Sunday, October 2, 2022

Darn Ya: SMILE

Horror movies love a good supernatural infection, although it plays admittedly extra unsettling after our pandemic experiences. We know all too well how frightening it is to know you might seal your doom without even knowing until it’s too late. You’ve already let it in. That’s been the fright of The Rings and It Follows, even the Things and so many expert chillers past. Now it’s back again in Smile, a fine horror effort from debut director Parker Finn who proves his facility with dread and effective creeping suspense. The film is about a psychiatrist (Sosie Bacon) who witnesses a patient’s suicide and is soon convinced she’s being stalked by an evil entity hoping to drive her to the same fate. This thing’s signature is giving people, both real and hallucinated, stranger and memory, the creepiest smiles—an eerie glowering wide-eyed Kubrick stare combined with a toothy grin. This evil also manifests as distant whispers of her name in the dark of night, and the occasional unlocked door when she’s home alone. (Would you believe her seemingly supportive fiancĂ©, shallow sister, dry therapist, and caring boss don’t believe her?) That’s standard spooky stuff, but done with enough commitment to silences on the soundtrack and empty spaces in the frame to raise the hairs on the back of the neck with regularity. As the lead (with the help of her cop ex-boyfriend (Kyle Gallner, honorary Scream Queen)) starts researching more and finds she’s simply the latest link in a long chain of witnesses to violent death meeting their own a week later, the film’s trajectory is clear. She’s done everything right, and has been infected all the same.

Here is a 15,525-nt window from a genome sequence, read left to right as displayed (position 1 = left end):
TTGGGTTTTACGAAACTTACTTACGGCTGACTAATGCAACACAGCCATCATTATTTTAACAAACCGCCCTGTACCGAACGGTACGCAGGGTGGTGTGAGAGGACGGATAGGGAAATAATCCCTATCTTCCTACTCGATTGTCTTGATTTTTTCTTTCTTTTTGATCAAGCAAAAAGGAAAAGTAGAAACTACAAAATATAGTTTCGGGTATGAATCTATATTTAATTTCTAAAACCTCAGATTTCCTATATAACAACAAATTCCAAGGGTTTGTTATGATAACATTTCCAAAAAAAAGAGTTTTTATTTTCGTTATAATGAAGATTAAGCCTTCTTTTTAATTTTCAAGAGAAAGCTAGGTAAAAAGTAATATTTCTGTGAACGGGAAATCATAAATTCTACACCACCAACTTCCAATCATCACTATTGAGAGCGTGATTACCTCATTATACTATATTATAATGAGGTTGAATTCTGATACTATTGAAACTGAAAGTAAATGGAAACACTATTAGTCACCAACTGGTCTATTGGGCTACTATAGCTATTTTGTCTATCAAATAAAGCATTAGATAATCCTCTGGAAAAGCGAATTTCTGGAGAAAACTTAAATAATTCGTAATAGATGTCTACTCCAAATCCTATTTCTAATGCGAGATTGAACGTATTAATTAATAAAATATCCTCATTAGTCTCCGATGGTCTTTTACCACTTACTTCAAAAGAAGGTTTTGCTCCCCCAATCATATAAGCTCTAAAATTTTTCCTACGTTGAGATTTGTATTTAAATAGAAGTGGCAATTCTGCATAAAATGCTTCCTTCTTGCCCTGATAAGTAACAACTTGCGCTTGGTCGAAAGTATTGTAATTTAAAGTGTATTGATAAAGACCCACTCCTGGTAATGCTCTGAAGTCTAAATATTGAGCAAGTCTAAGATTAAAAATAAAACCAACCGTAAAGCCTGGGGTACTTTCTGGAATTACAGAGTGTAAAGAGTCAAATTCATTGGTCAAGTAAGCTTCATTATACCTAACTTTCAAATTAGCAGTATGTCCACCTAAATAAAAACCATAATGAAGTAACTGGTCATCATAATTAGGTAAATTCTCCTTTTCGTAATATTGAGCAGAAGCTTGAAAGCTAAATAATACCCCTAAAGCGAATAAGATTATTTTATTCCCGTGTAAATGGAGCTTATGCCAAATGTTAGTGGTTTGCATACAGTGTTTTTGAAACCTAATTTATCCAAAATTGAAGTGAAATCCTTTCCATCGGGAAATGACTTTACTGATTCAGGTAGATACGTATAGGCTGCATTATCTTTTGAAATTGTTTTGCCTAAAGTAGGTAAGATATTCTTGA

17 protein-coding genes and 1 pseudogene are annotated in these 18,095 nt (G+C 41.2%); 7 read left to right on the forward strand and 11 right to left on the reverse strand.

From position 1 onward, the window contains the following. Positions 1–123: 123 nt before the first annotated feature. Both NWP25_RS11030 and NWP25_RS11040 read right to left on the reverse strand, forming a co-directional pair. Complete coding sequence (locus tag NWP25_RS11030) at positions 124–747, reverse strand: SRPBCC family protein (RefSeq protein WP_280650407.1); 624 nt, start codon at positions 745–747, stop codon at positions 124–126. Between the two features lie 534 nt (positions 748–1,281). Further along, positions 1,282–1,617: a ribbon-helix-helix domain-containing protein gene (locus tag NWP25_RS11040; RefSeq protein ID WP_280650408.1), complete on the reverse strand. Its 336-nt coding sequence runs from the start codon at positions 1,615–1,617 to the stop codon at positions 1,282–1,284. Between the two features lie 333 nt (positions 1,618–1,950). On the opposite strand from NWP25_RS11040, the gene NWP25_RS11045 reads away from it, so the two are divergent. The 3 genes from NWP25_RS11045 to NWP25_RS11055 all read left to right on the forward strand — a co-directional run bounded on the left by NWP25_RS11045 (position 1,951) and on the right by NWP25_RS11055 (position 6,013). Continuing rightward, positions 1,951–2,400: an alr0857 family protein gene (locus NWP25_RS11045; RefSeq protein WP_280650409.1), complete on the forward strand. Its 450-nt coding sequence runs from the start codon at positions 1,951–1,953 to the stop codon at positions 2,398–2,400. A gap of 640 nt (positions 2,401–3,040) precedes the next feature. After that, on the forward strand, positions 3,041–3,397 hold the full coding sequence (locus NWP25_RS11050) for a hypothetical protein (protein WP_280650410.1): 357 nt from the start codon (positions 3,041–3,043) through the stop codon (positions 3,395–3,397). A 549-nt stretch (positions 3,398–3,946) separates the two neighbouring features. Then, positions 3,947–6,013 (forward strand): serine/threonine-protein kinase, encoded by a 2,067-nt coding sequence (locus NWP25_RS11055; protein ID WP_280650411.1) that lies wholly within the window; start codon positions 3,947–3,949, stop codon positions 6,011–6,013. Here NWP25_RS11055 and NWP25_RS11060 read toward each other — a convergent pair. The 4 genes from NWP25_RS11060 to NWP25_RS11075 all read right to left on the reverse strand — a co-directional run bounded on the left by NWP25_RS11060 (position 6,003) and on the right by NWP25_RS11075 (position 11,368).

Though using this long-familiar horror trope of curse-stalked protagonists well enough, Smile is also playing with the recent en vogue horror use of the trauma plot. It lets us know the lead hasn’t recovered from her mother’s death decades earlier, and that’s haunting her, too. The movie plays fair with that metaphor and uses it with some degree of subtly, if cynically drawing to a downbeat conclusion. That stuff is more standard fare, but falls flatter than the stock shivers. What does work, though, is the way it hooks into a kind of pandemic-era dread, matched with other recent horror efforts like David Prior’s The Empty Man and David Bruckner’s The Night House. The former’s sinister whispering keys into a feeling of psycho-social contagion, a dreadful subliminal ugliness that’s unleashed without our knowing and yet tugs at the tides of our moods and consciousness, poisoning our communities into ever-darker thoughts. The latter’s grief metaphor is paired with an architectural ambiguity where shifting nighttime shadows become subtle specters in corners and crannies. Though Smile’s the least of these three pictures, its steady frames and looming doom, and its clear-eyed sense of mental unraveling prodding by traumatic events, places it in the same head space. It’s enough for an effective cold chill on a fall night.

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